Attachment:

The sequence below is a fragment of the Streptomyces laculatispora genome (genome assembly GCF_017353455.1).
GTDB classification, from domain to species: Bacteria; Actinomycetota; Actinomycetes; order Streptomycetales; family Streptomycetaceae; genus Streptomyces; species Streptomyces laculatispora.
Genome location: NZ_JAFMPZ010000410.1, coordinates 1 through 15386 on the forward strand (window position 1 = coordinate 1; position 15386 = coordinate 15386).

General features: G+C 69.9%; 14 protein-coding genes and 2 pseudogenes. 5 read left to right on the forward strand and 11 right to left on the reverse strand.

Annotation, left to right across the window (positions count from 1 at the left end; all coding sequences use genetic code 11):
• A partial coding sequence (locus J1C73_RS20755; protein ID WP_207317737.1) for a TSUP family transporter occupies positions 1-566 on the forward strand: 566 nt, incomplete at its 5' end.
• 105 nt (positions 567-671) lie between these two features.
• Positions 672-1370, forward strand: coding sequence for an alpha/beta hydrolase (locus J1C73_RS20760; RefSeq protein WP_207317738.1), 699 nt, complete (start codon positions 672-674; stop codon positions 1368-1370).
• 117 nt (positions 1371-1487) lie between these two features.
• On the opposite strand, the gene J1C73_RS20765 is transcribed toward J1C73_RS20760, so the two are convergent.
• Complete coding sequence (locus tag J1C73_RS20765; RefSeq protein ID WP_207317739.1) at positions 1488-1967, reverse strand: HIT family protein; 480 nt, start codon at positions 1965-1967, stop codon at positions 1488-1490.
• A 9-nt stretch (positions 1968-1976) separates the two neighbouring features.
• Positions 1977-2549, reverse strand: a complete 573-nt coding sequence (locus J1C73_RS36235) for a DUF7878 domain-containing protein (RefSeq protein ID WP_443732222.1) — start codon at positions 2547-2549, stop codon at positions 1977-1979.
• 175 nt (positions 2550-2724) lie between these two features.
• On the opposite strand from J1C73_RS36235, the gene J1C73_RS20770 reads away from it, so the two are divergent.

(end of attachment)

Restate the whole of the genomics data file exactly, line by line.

The sequence below is a fragment of the Streptomyces laculatispora genome (genome assembly GCF_017353455.1).
GTDB classification, from domain to species: Bacteria; Actinomycetota; Actinomycetes; order Streptomycetales; family Streptomycetaceae; genus Streptomyces; species Streptomyces laculatispora.
Genome location: NZ_JAFMPZ010000410.1, coordinates 1 through 15386 on the forward strand (window position 1 = coordinate 1; position 15386 = coordinate 15386).

General features: G+C 69.9%; 14 protein-coding genes and 2 pseudogenes. 5 read left to right on the forward strand and 11 right to left on the reverse strand.

Annotation, left to right across the window (positions count from 1 at the left end; all coding sequences use genetic code 11):
• A partial coding sequence (locus J1C73_RS20755; protein ID WP_207317737.1) for a TSUP family transporter occupies positions 1-566 on the forward strand: 566 nt, incomplete at its 5' end.
• 105 nt (positions 567-671) lie between these two features.
• Positions 672-1370, forward strand: coding sequence for an alpha/beta hydrolase (locus J1C73_RS20760; RefSeq protein WP_207317738.1), 699 nt, complete (start codon positions 672-674; stop codon positions 1368-1370).
• 117 nt (positions 1371-1487) lie between these two features.
• On the opposite strand, the gene J1C73_RS20765 is transcribed toward J1C73_RS20760, so the two are convergent.
• Complete coding sequence (locus tag J1C73_RS20765; RefSeq protein ID WP_207317739.1) at positions 1488-1967, reverse strand: HIT family protein; 480 nt, start codon at positions 1965-1967, stop codon at positions 1488-1490.
• A 9-nt stretch (positions 1968-1976) separates the two neighbouring features.
• Positions 1977-2549, reverse strand: a complete 573-nt coding sequence (locus J1C73_RS36235) for a DUF7878 domain-containing protein (RefSeq protein ID WP_443732222.1) — start codon at positions 2547-2549, stop codon at positions 1977-1979.
• 175 nt (positions 2550-2724) lie between these two features.
• On the opposite strand from J1C73_RS36235, the gene J1C73_RS20770 reads away from it, so the two are divergent.